The funk I was in that I described last week has continued and today it intensified. At the same time I have to mention that the annual "Autism Awareness Month" commences in just a few weeks and I can make a point in what is lacking in that title by the way I feel now.
When I talk to teachers I give many examples of Aspergish-like behavior and by the end of my presentation I'm accustomed to seeing tears as teachers put together the pieces and now understand a current or former student. There is one major thing working against a person like myself with Asperger's and this is there is no visible sign. Look at my pictures, look at my videos, and look at the videos of myself at a racetrack and does anything jump out and say, "autism spectrum"? Unless you were finely trained or knew I was beforehand I'd say most certainly not and therein lies the struggle.
What does autism awareness actually mean? There can be billboards, 30 PSA ads, and radio ads mentioning that autism exists. In my six years as an Autism Ambassador for Easter Seals Midwest I can clearly avow that over 95% of people are aware that autism does, in fact, exist. Okay, that's fine, but to simply know it exists gives no depth to the meaning, the struggles, and what one can do to ease the feelings of a person that's on the spectrum in the midst of a major struggle. This is the dilemma we face; we can shout "awareness awareness awareness" but if we don't achieve understanding it will be all for naught.
You see, and I go back to how I look in pictures and the like, the problem here is the invisible struggle a person may go through. Take a sensory issue. A person that has no sensory issues, if told that a person may have sensory issues, will be about as lost as being in a foreign country with no GPS and no understanding of the language. The road signs are there but there mean nothing and if they mean nothing how can one have compassion, empathy, and be willing to help? Same thing goes with a person that may have issues with crowds. If a normal (remember, I don't really believe there is a normal) person has no issues in crowds how can they understand that the person with them, that looks normal, is going to have an issue?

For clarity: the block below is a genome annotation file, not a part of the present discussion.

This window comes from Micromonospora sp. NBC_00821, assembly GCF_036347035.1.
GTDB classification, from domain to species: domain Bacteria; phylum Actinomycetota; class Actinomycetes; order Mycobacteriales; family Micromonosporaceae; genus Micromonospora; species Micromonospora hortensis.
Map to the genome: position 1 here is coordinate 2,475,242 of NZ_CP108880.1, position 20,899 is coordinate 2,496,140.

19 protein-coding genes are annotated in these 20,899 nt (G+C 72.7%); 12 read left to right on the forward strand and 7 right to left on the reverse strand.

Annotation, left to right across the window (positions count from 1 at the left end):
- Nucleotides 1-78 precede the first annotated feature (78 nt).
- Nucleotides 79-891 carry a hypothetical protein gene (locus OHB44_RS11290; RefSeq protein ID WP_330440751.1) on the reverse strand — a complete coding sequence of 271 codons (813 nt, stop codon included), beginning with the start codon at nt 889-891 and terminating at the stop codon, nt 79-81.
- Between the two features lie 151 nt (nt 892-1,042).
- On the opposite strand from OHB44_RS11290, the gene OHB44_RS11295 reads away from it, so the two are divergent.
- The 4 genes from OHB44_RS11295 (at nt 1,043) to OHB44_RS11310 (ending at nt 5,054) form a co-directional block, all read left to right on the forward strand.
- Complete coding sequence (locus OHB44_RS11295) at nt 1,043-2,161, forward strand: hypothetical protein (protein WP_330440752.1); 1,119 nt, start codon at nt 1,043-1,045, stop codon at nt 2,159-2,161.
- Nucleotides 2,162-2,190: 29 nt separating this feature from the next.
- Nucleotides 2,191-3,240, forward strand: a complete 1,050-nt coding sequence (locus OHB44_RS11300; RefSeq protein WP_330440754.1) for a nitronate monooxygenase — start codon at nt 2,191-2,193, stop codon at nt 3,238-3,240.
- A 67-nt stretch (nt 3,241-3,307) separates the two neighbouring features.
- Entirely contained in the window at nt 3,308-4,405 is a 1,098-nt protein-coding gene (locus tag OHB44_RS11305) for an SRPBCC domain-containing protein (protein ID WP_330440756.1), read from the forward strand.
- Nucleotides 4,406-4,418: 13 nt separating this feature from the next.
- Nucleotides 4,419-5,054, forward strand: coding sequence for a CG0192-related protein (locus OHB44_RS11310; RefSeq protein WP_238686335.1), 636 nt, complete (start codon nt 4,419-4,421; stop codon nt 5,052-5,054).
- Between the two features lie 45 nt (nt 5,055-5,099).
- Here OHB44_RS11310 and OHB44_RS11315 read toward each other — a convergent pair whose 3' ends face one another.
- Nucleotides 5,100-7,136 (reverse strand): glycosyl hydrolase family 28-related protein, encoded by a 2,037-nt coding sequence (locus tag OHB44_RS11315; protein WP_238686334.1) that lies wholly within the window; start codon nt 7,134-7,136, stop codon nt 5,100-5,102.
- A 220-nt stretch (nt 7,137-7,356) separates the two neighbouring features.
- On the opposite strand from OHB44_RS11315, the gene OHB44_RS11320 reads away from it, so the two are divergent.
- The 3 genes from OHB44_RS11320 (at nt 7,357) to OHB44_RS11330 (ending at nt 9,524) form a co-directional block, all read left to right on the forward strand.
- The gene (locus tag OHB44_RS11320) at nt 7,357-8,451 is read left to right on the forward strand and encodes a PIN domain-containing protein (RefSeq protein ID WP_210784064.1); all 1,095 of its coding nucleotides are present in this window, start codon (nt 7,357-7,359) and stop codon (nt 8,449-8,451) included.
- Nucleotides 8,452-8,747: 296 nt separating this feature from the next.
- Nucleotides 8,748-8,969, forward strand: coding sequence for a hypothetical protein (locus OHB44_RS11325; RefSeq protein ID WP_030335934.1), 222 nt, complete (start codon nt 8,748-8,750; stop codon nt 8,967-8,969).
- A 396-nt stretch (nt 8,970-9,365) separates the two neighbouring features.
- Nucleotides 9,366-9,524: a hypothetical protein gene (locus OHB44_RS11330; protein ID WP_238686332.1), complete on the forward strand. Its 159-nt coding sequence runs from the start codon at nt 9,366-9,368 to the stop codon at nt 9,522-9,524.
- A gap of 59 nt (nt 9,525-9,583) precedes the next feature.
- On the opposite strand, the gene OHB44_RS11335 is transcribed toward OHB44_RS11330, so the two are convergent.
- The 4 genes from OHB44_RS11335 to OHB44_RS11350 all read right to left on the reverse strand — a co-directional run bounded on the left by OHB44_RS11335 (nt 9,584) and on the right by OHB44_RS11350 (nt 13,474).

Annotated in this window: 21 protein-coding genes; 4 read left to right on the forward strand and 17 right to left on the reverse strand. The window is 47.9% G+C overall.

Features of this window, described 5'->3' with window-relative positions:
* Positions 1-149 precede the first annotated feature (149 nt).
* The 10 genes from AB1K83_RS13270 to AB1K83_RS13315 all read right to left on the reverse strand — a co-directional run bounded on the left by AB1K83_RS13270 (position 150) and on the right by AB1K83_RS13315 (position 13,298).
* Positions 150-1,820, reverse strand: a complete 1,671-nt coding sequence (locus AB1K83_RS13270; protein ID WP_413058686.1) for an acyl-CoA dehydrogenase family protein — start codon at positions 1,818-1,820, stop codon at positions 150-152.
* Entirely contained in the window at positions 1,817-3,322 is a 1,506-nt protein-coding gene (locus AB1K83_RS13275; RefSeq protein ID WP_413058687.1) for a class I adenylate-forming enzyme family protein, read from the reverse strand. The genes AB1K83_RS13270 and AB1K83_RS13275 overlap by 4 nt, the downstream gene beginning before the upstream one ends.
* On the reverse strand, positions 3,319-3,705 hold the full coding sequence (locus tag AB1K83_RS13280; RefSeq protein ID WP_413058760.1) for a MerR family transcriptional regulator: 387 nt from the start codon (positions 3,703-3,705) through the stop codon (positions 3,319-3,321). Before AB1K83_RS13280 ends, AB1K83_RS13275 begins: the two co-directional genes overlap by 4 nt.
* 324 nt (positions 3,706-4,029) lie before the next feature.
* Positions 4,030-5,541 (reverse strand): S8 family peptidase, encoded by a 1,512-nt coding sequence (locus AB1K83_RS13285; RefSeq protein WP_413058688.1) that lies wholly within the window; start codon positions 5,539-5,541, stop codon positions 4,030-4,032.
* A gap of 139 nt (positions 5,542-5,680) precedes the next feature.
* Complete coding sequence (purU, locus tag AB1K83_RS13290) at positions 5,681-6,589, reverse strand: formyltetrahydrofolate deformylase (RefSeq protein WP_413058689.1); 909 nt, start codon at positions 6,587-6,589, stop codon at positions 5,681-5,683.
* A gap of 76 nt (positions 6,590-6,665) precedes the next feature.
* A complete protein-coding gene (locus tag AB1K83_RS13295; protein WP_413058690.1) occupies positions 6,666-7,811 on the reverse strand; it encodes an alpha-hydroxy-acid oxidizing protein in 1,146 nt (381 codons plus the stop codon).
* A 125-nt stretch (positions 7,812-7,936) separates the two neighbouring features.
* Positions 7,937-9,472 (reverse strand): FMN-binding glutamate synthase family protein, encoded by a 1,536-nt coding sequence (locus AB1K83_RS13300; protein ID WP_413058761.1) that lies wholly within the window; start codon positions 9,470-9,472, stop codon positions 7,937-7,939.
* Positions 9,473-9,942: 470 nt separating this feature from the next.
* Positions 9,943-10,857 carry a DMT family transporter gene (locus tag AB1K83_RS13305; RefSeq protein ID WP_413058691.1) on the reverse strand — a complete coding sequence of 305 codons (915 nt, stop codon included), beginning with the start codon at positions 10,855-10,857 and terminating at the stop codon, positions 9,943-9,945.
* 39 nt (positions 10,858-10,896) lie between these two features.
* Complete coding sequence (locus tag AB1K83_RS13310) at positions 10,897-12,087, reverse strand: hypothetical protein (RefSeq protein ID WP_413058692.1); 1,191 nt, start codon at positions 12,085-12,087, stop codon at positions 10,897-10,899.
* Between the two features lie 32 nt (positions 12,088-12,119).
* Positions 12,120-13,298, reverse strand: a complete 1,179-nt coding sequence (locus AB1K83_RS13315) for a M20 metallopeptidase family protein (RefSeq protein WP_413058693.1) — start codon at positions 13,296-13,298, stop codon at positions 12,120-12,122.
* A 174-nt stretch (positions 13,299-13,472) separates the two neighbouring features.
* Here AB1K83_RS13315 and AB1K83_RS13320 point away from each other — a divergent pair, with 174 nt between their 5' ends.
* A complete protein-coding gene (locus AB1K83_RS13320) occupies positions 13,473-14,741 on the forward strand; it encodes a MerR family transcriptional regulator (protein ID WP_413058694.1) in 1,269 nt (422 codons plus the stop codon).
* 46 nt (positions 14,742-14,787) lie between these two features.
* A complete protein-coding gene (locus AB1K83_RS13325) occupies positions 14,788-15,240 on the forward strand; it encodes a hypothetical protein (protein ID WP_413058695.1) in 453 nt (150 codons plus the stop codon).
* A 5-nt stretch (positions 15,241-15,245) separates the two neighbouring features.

I don't believe there is one path to achieving understanding but it is imperative that we shift... no... it is imperative that we blitz the point home. I've spent many nights recently alone at home and it feels very much like the life I led in the 2000's. My ability to write and express myself was born within the way I feel now, but one of my reasons for writing was so that, "maybe the world won't hate me as much." Are those extreme words? Yes they are but that's the way I saw it. I tried and tried in life and things always went askew and I didn't know why. Well, not only did I not know why but those around me didn't either because of the cloak of invisibility Asperger's can hide behind.
I won't lie; the past month has been the hardest I've had in a decade but experiencing this has brought about a focus on the goal line and the purpose to it all. I think of all the police presentations and presentations to teachers and I can't think of an audience more important than those two because they will be dealing with the invisible and unless the canvas is described in a way that is understandable the beautiful artwork that is a person on the autism spectrum is going to appear to be just random lines and incoherent shapes. Of course, this isn't the case but without understanding awareness doesn't allow the canvas to be seen or understood and when this happens the struggle continues onward and no amount of simple awareness will progress us anywhere.